BE BOLD! proceeds Oct. 25 to C-U

Now, this makes me smile. One of the bright sparks of early Illini Film & Video history, Laura Zinger, returns to Champaign-Urbana with movie-making partners Michelle Kaffko and Stacey Simcik to present in partnership with IFV their new documentary, PROCEED AND BE BOLD!, this Saturday, October 25, at 7 p.m. A compelling portrait of the poster artist Amos Paul Kennedy, Jr., who left stable office environs to dedicate his time to producing work that pushes more than a few buttons, BE BOLD! will be a free show at 101 Armory, the auditorium in the Armory Building, 505 E. Armory Ave., Champaign, and is open to the public.

The event is actually uncharted territory for IFV, having one of their own come back with proof in hand that he or she pursued the movies post-UIUC, although Zinger’s path started with following an archetypal loop explored by many. “Right out of college, I moved to Los Angeles and ended up working as a script reading intern for Pretty Pictures (KINSEY), a temp for MGM, and finally, a receptionist at MOJO, a post-production trailer house,” Zinger tells C-U Blogfidential. “It all got extremely boring, extremely quickly … I knew it wasn’t the place for me to grow and learn and develop as an artist.”

However, unlike those who would have eventually strayed from the path, Zinger stayed the course. “I moved home, took some video production and editing classes at the College of DuPage [in the Chicago suburbs] where I now teach, and started to take small video jobs here and there while I tried to figure out how I wanted to start making movies,” she continues. After building out-of-class experience and making a 20-minute non-fiction piece at CoD, Zinger landed a two-year gig producing historical pieces about west suburb Naperville for that city’s public access station.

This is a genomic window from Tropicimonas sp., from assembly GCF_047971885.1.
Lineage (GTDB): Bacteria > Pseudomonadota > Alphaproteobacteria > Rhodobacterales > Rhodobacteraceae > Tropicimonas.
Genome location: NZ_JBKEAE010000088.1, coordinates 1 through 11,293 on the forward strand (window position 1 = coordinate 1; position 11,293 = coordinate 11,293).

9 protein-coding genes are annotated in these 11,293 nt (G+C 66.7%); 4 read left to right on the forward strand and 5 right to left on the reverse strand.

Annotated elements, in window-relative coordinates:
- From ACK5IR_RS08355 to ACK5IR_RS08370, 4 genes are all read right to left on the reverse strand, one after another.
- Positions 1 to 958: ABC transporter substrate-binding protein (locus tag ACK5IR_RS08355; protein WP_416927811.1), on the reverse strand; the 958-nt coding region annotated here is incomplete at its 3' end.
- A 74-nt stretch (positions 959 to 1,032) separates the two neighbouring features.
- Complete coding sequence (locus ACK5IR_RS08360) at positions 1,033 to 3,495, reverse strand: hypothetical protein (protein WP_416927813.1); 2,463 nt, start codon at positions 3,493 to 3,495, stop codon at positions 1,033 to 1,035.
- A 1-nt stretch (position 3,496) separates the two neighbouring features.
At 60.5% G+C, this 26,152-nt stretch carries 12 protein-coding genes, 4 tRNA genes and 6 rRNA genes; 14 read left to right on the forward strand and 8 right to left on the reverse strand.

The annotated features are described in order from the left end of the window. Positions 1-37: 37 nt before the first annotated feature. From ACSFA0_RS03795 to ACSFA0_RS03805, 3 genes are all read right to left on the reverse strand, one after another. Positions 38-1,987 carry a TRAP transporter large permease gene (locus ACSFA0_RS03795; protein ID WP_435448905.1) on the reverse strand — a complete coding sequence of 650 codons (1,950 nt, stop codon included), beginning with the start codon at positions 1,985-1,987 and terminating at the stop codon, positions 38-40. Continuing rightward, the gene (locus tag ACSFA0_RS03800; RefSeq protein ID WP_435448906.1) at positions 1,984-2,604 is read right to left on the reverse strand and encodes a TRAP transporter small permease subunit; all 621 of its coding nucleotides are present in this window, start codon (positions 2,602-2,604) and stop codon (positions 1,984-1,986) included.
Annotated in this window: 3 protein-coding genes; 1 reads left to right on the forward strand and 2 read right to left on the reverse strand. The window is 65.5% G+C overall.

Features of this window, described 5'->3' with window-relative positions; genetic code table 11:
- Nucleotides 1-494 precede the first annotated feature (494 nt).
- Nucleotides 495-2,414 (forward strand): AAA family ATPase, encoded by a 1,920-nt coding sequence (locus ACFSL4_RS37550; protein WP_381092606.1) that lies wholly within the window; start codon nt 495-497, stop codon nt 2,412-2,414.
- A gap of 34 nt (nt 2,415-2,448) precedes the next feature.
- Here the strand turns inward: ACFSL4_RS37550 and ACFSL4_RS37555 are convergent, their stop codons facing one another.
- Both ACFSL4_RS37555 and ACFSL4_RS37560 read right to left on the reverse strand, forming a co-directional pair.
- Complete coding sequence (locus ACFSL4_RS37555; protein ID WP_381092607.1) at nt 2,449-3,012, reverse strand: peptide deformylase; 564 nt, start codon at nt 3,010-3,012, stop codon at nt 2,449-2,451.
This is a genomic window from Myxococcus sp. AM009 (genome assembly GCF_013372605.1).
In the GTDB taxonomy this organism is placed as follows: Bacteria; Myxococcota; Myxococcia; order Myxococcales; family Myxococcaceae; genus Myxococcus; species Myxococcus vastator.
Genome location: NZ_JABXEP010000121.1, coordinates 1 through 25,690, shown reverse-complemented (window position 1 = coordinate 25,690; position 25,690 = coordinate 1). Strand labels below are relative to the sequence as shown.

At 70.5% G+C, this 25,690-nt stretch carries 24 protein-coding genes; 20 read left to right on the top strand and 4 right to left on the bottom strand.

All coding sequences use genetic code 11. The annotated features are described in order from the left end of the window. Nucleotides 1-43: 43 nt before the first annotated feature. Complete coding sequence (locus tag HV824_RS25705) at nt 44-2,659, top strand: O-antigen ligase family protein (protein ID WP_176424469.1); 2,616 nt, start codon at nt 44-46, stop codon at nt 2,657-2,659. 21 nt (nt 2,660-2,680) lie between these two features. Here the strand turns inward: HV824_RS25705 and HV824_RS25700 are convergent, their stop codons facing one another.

During this phase, Zinger became more familiar with Kennedy and his output. “While working [at Naperville Community Television], I decided to practice my camera work and editing skills by making a short piece about Amos, who persuaded me to enter it into the Rural Studio Film Festival at Auburn University in Alabama,” explains the director. An internet posting of the short collected 800 hits during its first week on-line, convincing Zinger, Kennedy, cinematographer Kaffko, and editor Simcik to move forward with a full-length expansion that would become PROCEED AND BE BOLD!

Interviews and location footage mesh to tell Kennedy’s story, complementing the aura of an artist who doesn’t readily open up. “It took about six months of taping before I finally felt like I was getting to know Amos,” says Zinger, who first met Kennedy while in college, “and even then, after one of our first screenings [earlier this year], I met two of his past students who told me things about him that I wish I could have put in the documentary. Now I know him as a subject and as a friend. It’s been an amazing experience.”

Several film festival and college campus appearances later, BE BOLD! will hopefully inspire Zinger’s fellow Illini and IFV members with its accumulating success. “It feels good to be able to go back to UIUC and show the students that it is possible to follow your dreams, even if it’s seven to 10 years later,” she concludes. “It also feels good to be able to show people that getting an English Literature degree is, in fact, not a bad idea and is more multi-funcitonal than anyone thinks. And now, I am a documentary filmmaker. Go figure.”